Teenagers want to be told when a parent's death is near: A nationwide study of cancer-bereaved youths' opinions and experiences.

21 Jun 2018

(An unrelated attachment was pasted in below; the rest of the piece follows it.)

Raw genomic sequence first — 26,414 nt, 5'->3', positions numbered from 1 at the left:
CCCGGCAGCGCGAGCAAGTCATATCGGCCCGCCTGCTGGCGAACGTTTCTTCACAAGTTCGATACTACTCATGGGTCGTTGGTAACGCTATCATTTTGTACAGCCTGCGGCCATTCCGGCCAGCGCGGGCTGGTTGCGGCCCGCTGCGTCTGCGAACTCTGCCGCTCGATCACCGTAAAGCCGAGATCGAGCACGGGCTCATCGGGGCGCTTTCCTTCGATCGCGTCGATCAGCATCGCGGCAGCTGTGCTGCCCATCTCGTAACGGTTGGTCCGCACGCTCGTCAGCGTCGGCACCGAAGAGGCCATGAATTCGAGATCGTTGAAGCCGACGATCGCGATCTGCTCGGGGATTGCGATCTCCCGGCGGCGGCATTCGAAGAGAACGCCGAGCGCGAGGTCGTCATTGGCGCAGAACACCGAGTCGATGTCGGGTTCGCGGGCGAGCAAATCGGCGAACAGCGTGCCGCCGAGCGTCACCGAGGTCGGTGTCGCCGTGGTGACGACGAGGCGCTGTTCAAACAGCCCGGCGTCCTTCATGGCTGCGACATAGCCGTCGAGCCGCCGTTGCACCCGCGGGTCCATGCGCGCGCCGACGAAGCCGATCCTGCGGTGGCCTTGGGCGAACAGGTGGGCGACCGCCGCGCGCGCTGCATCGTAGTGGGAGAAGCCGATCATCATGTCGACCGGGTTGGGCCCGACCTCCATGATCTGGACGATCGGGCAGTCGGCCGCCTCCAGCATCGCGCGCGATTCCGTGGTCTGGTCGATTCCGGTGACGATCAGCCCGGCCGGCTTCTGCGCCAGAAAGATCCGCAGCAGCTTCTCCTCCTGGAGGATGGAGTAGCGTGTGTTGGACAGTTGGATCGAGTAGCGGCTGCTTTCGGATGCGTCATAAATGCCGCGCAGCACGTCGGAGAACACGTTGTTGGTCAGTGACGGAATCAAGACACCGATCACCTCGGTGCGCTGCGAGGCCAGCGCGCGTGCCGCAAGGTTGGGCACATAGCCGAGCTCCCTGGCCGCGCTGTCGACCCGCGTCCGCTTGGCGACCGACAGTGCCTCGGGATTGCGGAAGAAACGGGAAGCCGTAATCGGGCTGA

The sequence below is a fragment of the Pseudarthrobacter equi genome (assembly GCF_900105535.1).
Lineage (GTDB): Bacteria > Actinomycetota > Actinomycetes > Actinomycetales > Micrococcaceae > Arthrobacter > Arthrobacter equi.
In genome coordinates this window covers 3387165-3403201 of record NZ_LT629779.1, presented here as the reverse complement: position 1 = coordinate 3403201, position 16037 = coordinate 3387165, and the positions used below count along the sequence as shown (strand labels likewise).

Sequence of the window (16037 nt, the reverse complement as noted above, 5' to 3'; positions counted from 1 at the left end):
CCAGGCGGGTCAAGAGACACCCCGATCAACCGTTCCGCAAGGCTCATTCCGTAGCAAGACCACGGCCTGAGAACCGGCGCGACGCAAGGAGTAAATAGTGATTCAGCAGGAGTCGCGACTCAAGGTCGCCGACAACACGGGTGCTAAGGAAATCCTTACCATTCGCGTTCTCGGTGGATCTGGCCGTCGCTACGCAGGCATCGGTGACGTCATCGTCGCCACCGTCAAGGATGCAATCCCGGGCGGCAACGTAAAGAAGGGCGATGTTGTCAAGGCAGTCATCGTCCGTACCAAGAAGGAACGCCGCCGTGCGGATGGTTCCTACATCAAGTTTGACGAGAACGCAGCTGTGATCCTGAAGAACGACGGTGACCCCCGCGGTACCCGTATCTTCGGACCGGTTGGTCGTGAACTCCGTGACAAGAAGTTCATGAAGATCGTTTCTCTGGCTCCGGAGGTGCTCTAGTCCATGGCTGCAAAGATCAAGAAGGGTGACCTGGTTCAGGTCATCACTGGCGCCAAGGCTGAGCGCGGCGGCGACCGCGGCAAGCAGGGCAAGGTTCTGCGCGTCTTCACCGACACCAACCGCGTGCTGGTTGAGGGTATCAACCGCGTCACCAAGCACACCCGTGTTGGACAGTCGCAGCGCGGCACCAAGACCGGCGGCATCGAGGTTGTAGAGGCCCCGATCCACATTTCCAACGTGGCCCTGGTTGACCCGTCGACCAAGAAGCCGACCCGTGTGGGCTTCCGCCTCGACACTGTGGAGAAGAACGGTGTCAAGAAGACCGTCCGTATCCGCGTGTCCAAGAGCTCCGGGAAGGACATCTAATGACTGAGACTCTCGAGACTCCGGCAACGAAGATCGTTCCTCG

BACKGROUND: We aimed to investigate cancer-bereaved youths' opinions and experiences of being told about a parent's imminent death from cancer and of barriers to this communication. MATERIAL AND METHODS: This nationwide population-based survey included 622/851 (73%) youths (aged 18-26) who at age 13-16, 6-9 years earlier had lost a parent to cancer. RESULTS: In total 595 of 610 (98%) of the participants stated that teenage children should be informed when the parent's death was imminent (i.e. a matter of hours or days, not weeks). 59% stated that they themselves had been told this, 37% by the parents, 7% by parents and healthcare professionals together and 8% by professionals only. Frequent reasons for why the teenager and parents did not talk about imminent death before loss were that one (n=106) or both (n=25) of the parents together with the teenage child had pretended that the illness was not that serious, or that none of the parents had been aware that death was imminent (n=80). Up to a couple of hours before the loss, 43% of participants had not realized that death was imminent. CONCLUSION: In this population-based study virtually all youth who at ages 13-16 had lost a parent to cancer afterwards stated that teenagers should be told when loss is near, i.e. a matter of hours or days, not weeks. Many stated that they had not been given this information and few were informed by professionals, with implications for future improvements in end-of-life care of patients with teenage children.